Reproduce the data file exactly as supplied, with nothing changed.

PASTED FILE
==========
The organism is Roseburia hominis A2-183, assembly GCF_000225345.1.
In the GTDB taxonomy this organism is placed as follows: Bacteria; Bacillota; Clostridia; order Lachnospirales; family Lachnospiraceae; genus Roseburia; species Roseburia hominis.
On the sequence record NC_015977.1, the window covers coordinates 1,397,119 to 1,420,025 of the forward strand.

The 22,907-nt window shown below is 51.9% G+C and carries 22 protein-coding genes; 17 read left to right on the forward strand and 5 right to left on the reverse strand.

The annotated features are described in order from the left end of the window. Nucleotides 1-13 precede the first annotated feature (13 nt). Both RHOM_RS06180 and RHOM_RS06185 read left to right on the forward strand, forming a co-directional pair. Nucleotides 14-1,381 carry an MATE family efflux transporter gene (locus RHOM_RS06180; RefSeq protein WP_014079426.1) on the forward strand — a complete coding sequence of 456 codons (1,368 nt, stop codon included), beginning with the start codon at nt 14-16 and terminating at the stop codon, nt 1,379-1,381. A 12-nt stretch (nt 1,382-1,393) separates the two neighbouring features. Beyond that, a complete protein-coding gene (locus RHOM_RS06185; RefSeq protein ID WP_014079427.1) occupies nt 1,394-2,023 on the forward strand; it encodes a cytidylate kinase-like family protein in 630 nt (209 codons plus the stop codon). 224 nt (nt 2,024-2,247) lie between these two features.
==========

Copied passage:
The organism is Roseburia hominis A2-183, assembly GCF_000225345.1.
In the GTDB taxonomy this organism is placed as follows: Bacteria; Bacillota; Clostridia; order Lachnospirales; family Lachnospiraceae; genus Roseburia; species Roseburia hominis.
On the sequence record NC_015977.1, the window covers coordinates 1,397,119 to 1,420,025 of the forward strand.

The 22,907-nt window shown below is 51.9% G+C and carries 22 protein-coding genes; 17 read left to right on the forward strand and 5 right to left on the reverse strand.

The annotated features are described in order from the left end of the window. Nucleotides 1-13 precede the first annotated feature (13 nt). Both RHOM_RS06180 and RHOM_RS06185 read left to right on the forward strand, forming a co-directional pair. Nucleotides 14-1,381 carry an MATE family efflux transporter gene (locus RHOM_RS06180; RefSeq protein WP_014079426.1) on the forward strand — a complete coding sequence of 456 codons (1,368 nt, stop codon included), beginning with the start codon at nt 14-16 and terminating at the stop codon, nt 1,379-1,381. A 12-nt stretch (nt 1,382-1,393) separates the two neighbouring features. Beyond that, a complete protein-coding gene (locus RHOM_RS06185; RefSeq protein ID WP_014079427.1) occupies nt 1,394-2,023 on the forward strand; it encodes a cytidylate kinase-like family protein in 630 nt (209 codons plus the stop codon). 224 nt (nt 2,024-2,247) lie between these two features.